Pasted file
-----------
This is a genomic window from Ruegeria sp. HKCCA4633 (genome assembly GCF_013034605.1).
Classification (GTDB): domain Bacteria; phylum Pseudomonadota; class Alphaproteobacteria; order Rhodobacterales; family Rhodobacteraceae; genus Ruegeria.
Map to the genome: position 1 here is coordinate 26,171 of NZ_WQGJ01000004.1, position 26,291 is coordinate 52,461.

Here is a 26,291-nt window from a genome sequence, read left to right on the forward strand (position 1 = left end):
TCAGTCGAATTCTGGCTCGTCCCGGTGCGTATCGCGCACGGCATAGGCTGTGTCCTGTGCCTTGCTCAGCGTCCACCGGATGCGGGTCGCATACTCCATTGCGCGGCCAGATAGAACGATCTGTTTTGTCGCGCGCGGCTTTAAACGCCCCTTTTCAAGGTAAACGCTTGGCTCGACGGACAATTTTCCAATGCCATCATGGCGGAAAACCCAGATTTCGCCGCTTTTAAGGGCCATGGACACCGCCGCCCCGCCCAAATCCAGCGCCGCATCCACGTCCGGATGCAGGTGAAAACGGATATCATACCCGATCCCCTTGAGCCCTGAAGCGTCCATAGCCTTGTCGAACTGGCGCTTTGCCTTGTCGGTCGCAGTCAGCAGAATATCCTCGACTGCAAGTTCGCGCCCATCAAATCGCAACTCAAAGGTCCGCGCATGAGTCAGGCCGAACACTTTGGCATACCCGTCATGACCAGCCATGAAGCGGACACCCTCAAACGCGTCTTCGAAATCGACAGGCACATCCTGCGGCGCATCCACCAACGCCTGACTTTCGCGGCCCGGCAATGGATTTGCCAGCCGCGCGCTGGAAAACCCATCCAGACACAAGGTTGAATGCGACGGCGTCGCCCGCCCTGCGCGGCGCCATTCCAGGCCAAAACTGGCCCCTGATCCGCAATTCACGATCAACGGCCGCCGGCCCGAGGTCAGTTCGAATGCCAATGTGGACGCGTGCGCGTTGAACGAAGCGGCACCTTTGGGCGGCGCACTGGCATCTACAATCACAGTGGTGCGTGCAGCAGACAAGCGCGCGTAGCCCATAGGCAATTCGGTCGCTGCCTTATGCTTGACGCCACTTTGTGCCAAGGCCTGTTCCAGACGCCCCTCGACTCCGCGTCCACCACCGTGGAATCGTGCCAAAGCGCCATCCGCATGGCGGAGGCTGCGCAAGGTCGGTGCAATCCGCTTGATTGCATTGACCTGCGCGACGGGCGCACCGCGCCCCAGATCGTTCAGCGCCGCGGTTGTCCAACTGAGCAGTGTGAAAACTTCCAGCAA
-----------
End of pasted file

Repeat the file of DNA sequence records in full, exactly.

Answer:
This is a genomic window from Ruegeria sp. HKCCA4633 (genome assembly GCF_013034605.1).
Classification (GTDB): domain Bacteria; phylum Pseudomonadota; class Alphaproteobacteria; order Rhodobacterales; family Rhodobacteraceae; genus Ruegeria.
Map to the genome: position 1 here is coordinate 26,171 of NZ_WQGJ01000004.1, position 26,291 is coordinate 52,461.

Here is a 26,291-nt window from a genome sequence, read left to right on the forward strand (position 1 = left end):
TCAGTCGAATTCTGGCTCGTCCCGGTGCGTATCGCGCACGGCATAGGCTGTGTCCTGTGCCTTGCTCAGCGTCCACCGGATGCGGGTCGCATACTCCATTGCGCGGCCAGATAGAACGATCTGTTTTGTCGCGCGCGGCTTTAAACGCCCCTTTTCAAGGTAAACGCTTGGCTCGACGGACAATTTTCCAATGCCATCATGGCGGAAAACCCAGATTTCGCCGCTTTTAAGGGCCATGGACACCGCCGCCCCGCCCAAATCCAGCGCCGCATCCACGTCCGGATGCAGGTGAAAACGGATATCATACCCGATCCCCTTGAGCCCTGAAGCGTCCATAGCCTTGTCGAACTGGCGCTTTGCCTTGTCGGTCGCAGTCAGCAGAATATCCTCGACTGCAAGTTCGCGCCCATCAAATCGCAACTCAAAGGTCCGCGCATGAGTCAGGCCGAACACTTTGGCATACCCGTCATGACCAGCCATGAAGCGGACACCCTCAAACGCGTCTTCGAAATCGACAGGCACATCCTGCGGCGCATCCACCAACGCCTGACTTTCGCGGCCCGGCAATGGATTTGCCAGCCGCGCGCTGGAAAACCCATCCAGACACAAGGTTGAATGCGACGGCGTCGCCCGCCCTGCGCGGCGCCATTCCAGGCCAAAACTGGCCCCTGATCCGCAATTCACGATCAACGGCCGCCGGCCCGAGGTCAGTTCGAATGCCAATGTGGACGCGTGCGCGTTGAACGAAGCGGCACCTTTGGGCGGCGCACTGGCATCTACAATCACAGTGGTGCGTGCAGCAGACAAGCGCGCGTAGCCCATAGGCAATTCGGTCGCTGCCTTATGCTTGACGCCACTTTGTGCCAAGGCCTGTTCCAGACGCCCCTCGACTCCGCGTCCACCACCGTGGAATCGTGCCAAAGCGCCATCCGCATGGCGGAGGCTGCGCAAGGTCGGTGCAATCCGCTTGATTGCATTGACCTGCGCGACGGGCGCACCGCGCCCCAGATCGTTCAGCGCCGCGGTTGTCCAACTGAGCAGTGTGAAAACTTCCAGCAA